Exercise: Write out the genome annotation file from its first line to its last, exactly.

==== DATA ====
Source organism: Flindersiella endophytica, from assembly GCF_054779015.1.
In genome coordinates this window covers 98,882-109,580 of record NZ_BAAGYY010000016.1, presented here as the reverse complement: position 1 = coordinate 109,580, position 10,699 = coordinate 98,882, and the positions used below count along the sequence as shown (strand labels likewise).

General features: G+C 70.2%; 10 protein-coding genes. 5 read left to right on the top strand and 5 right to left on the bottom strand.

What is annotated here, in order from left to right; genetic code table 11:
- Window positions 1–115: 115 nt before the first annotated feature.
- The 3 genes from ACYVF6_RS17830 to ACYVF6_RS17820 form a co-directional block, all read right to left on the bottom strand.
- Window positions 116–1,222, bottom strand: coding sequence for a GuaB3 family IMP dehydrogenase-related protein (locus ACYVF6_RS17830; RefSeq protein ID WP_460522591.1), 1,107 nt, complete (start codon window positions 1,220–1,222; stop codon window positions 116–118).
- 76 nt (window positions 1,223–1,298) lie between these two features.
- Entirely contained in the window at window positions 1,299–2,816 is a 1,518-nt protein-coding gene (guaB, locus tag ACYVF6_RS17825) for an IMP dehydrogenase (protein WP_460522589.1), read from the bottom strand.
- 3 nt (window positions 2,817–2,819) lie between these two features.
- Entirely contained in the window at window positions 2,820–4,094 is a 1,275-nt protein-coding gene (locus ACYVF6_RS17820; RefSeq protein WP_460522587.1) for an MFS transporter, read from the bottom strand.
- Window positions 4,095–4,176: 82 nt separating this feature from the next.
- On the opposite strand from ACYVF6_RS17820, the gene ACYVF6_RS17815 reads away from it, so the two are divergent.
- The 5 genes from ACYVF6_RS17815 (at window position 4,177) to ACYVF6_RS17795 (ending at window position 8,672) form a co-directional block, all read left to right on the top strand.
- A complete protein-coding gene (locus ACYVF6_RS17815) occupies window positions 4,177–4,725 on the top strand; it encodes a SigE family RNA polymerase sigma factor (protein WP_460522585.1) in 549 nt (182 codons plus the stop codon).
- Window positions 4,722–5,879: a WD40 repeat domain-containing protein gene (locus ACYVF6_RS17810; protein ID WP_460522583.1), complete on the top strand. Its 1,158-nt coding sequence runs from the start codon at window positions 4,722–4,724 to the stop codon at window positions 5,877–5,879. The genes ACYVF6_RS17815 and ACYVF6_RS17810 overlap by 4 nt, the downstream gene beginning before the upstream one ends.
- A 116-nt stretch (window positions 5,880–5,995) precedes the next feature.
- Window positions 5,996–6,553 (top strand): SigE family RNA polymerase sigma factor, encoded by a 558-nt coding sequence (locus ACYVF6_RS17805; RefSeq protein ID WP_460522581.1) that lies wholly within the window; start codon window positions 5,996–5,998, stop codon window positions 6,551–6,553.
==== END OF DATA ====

Source organism: Flindersiella endophytica, from assembly GCF_054779015.1.
In genome coordinates this window covers 98,882-109,580 of record NZ_BAAGYY010000016.1, presented here as the reverse complement: position 1 = coordinate 109,580, position 10,699 = coordinate 98,882, and the positions used below count along the sequence as shown (strand labels likewise).

General features: G+C 70.2%; 10 protein-coding genes. 5 read left to right on the top strand and 5 right to left on the bottom strand.

What is annotated here, in order from left to right; genetic code table 11:
- Window positions 1–115: 115 nt before the first annotated feature.
- The 3 genes from ACYVF6_RS17830 to ACYVF6_RS17820 form a co-directional block, all read right to left on the bottom strand.
- Window positions 116–1,222, bottom strand: coding sequence for a GuaB3 family IMP dehydrogenase-related protein (locus ACYVF6_RS17830; RefSeq protein ID WP_460522591.1), 1,107 nt, complete (start codon window positions 1,220–1,222; stop codon window positions 116–118).
- 76 nt (window positions 1,223–1,298) lie between these two features.
- Entirely contained in the window at window positions 1,299–2,816 is a 1,518-nt protein-coding gene (guaB, locus tag ACYVF6_RS17825) for an IMP dehydrogenase (protein WP_460522589.1), read from the bottom strand.
- 3 nt (window positions 2,817–2,819) lie between these two features.
- Entirely contained in the window at window positions 2,820–4,094 is a 1,275-nt protein-coding gene (locus ACYVF6_RS17820; RefSeq protein WP_460522587.1) for an MFS transporter, read from the bottom strand.
- Window positions 4,095–4,176: 82 nt separating this feature from the next.
- On the opposite strand from ACYVF6_RS17820, the gene ACYVF6_RS17815 reads away from it, so the two are divergent.
- The 5 genes from ACYVF6_RS17815 (at window position 4,177) to ACYVF6_RS17795 (ending at window position 8,672) form a co-directional block, all read left to right on the top strand.
- A complete protein-coding gene (locus ACYVF6_RS17815) occupies window positions 4,177–4,725 on the top strand; it encodes a SigE family RNA polymerase sigma factor (protein WP_460522585.1) in 549 nt (182 codons plus the stop codon).
- Window positions 4,722–5,879: a WD40 repeat domain-containing protein gene (locus ACYVF6_RS17810; protein ID WP_460522583.1), complete on the top strand. Its 1,158-nt coding sequence runs from the start codon at window positions 4,722–4,724 to the stop codon at window positions 5,877–5,879. The genes ACYVF6_RS17815 and ACYVF6_RS17810 overlap by 4 nt, the downstream gene beginning before the upstream one ends.
- A 116-nt stretch (window positions 5,880–5,995) precedes the next feature.
- Window positions 5,996–6,553 (top strand): SigE family RNA polymerase sigma factor, encoded by a 558-nt coding sequence (locus ACYVF6_RS17805; RefSeq protein ID WP_460522581.1) that lies wholly within the window; start codon window positions 5,996–5,998, stop codon window positions 6,551–6,553.